As if.

Back in bed I was asked if I wanted natural childbirth.

“Absolutely!” I exclaimed between even more moans. “I promise not to wear makeup. Now please give me drugs!”

They did. And soon thereafter the horrible cramps weren’t quite so horrible anymore.

But that darn baby refused to drop. He was nice and cozy in his own heated pool and had no intention of greeting this new year any time soon.

The drugs wore off. It was now 7am and a shift change so I had to wait for the new anesthetist. But she was busy with caesarian sections which for some reason were deemed more important than my agony.

My contractions were pretty much on top of each other, I was fully un-drugged and my blood pressure was frighteningly all over the place. At one point the nurse screamed “240 over 140??? We have to get this baby out of here!”

The anesthetist arrived on cue and shot me up. I have no idea what she did differently than her predecessor but I was suddenly completely frozen from the waist down. Delightfully, deliriously, completely frozen. Bu-bye contractions!

They wheeled me into the “birthing room”. I asked who the on-call doctor was. And I had gotten to know so many.

“It’s Dr. H,” the nurse rolled her eyes.

Oh, I had heard so much about Dr. H. He was one of the older docs and a bit of a curmudgeon. Grumpy and abrupt. Great. I had been hoping for Dr. Ken.

The nurse came to my side and whispered, “Vickie, I know he’s an old crank but he is the one you want. If there is any trouble at all, trust me, he is the one you want.”

I was relieved and terrified at the same time.

Dr. H entered the room with a young intern following like a puppy. He took one look at my nurse-friend and muttered sarcastically, “Oh great, it’s you. So lovely to be working with you again.”

This pair obviously had some history and she shot back without skipping a beat, “You know what, doc? Kiss my ass!”

Everyone in the room cracked up. Even the doc. He obviously had a sense of humour.

Good thing too, because there I was on the gurney with my feet up in the stirrups, frozen solid from the waist down. I had no idea what would happen next.

“Vickie, can you push?” the doc asked casually, all the while doing things with his fingers that usually require dinner and a whole lot of wine.

Push? Push what?

I tried with all my might to push and all the veins popped out on my forehead.

Apparently I could not push whatever it was I was supposed to push because I was FROZEN SOLID!!

“Vickie, this is Dr. M. You know we’re a teaching hospital and he is here to learn so do you mind if he takes a look?” Dr H corralled his young student into my legs. The poor boy was sweating buckets.

“Sure, why not?” I responded. “I’m here to serve.” 

Everyone chuckled. Except for Dr. M. He was still sweating.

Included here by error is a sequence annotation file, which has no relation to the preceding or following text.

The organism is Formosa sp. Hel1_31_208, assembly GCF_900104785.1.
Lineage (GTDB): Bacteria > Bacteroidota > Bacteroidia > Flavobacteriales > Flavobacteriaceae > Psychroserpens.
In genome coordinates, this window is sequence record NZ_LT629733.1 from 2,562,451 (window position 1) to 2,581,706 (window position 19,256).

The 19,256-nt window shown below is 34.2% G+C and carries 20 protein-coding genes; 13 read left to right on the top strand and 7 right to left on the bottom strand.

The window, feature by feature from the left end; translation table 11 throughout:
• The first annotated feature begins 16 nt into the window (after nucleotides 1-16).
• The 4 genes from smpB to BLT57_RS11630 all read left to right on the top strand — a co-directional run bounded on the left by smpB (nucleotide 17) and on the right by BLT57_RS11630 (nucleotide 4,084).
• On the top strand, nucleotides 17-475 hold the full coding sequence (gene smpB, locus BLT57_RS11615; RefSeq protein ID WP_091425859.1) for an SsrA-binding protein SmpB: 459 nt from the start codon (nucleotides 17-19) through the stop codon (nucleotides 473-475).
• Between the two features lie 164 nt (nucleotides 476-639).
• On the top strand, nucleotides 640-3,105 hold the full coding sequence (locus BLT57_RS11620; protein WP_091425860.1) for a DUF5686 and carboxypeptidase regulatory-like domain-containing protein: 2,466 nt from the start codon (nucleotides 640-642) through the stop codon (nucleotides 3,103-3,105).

“So Mrs. van Dyke,” he offered lamely, “Do you think you’re having a boy or a girl?”

First off, who the hell is Mrs. van Dyke and secondly why the fuck am I making cocktail chat with an intern?

“I AM having a boy, doctor. I know this because I had amnio!”

Dr. H chimed right in. “Why did you have amnio, Vickie? Is it because you’re so old?”

Funny guy, that doc. Everyone laughed. (Even my husband, damn him.)

But hey, I am a seasoned performer and therefore – funnier. “You know what, doc?” I glared at him between my spread-eagled legs. “You can kiss my ass too! And I have made it readily available to you!”

Seriously, brought the house down

But still no baby. My precious baby would still not drop. They finally got him with forceps (ouch). Dragged him (literally) kicking and screaming into this world. Hubby took him to the “checking station” while I lay on the bed staring blankly at the ceiling. The drugs were still in full effect and I had felt very little. I was just numb.

While everyone else was busy fussing with my issue, Dr H came to my side. He sat next to me and very quietly asked, “Are you okay?”

I nodded. That was it. I couldn’t speak.

He took my hand and said, “Vickie you have a healthy baby boy. He’s early but he’s a good weight. Your blood pressure is down. You did great, momma.”

I burst into tears.

And then Hubby put Sam in my arms. There he was, finally. A real human. MY real human. My real human worth every ounce of pain, struggle and worry.

It was January 3 morning and I had finally got my Christmas present.

Best. One. Ever.

About winesoakedramblings - The Blog of Vickie van Dyke

Writing is therapy. Wine is therapy. Writing while drinking wine is the best therapy. Reading while drinking can also be fun. Listening while drinking is also fun so check out my podcast! And then there's that book (memoir) that I wrote: Confessions of a Potty-Mouthed Chef: How to Cheat, Eat and be Happy! My life has provided me with a wealth of inspiration. Maybe something here will inspire you too? ~Vickie
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1 Response to The Year Christmas Came Late …

  1. Scott F. says:

    What a story! 🥰